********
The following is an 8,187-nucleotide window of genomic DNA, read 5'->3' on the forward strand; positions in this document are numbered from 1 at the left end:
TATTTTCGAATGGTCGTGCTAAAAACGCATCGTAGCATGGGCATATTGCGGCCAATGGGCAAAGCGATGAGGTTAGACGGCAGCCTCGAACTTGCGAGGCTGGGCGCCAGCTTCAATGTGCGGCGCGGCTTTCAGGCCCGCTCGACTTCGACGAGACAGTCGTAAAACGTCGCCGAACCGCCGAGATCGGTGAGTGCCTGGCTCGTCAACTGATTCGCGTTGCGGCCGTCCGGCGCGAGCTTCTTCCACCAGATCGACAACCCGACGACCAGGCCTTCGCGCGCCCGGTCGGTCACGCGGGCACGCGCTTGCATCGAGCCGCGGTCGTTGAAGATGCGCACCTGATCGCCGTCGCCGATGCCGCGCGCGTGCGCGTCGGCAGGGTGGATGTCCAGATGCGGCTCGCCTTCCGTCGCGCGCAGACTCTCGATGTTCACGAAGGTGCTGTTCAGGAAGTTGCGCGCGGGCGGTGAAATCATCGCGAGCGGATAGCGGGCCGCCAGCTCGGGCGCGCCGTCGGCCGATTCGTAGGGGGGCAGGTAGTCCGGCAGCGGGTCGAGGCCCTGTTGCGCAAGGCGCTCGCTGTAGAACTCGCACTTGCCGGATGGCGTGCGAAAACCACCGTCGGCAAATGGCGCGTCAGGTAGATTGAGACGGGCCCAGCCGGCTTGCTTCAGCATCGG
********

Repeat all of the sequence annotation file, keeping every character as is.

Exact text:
The following is an 8,187-nucleotide window of genomic DNA, read 5'->3' on the forward strand; positions in this document are numbered from 1 at the left end:
TATTTTCGAATGGTCGTGCTAAAAACGCATCGTAGCATGGGCATATTGCGGCCAATGGGCAAAGCGATGAGGTTAGACGGCAGCCTCGAACTTGCGAGGCTGGGCGCCAGCTTCAATGTGCGGCGCGGCTTTCAGGCCCGCTCGACTTCGACGAGACAGTCGTAAAACGTCGCCGAACCGCCGAGATCGGTGAGTGCCTGGCTCGTCAACTGATTCGCGTTGCGGCCGTCCGGCGCGAGCTTCTTCCACCAGATCGACAACCCGACGACCAGGCCTTCGCGCGCCCGGTCGGTCACGCGGGCACGCGCTTGCATCGAGCCGCGGTCGTTGAAGATGCGCACCTGATCGCCGTCGCCGATGCCGCGCGCGTGCGCGTCGGCAGGGTGGATGTCCAGATGCGGCTCGCCTTCCGTCGCGCGCAGACTCTCGATGTTCACGAAGGTGCTGTTCAGGAAGTTGCGCGCGGGCGGTGAAATCATCGCGAGCGGATAGCGGGCCGCCAGCTCGGGCGCGCCGTCGGCCGATTCGTAGGGGGGCAGGTAGTCCGGCAGCGGGTCGAGGCCCTGTTGCGCAAGGCGCTCGCTGTAGAACTCGCACTTGCCGGATGGCGTGCGAAAACCACCGTCGGCAAATGGCGCGTCAGGTAGATTGAGACGGGCCCAGCCGGCTTGCTTCAGCATCGG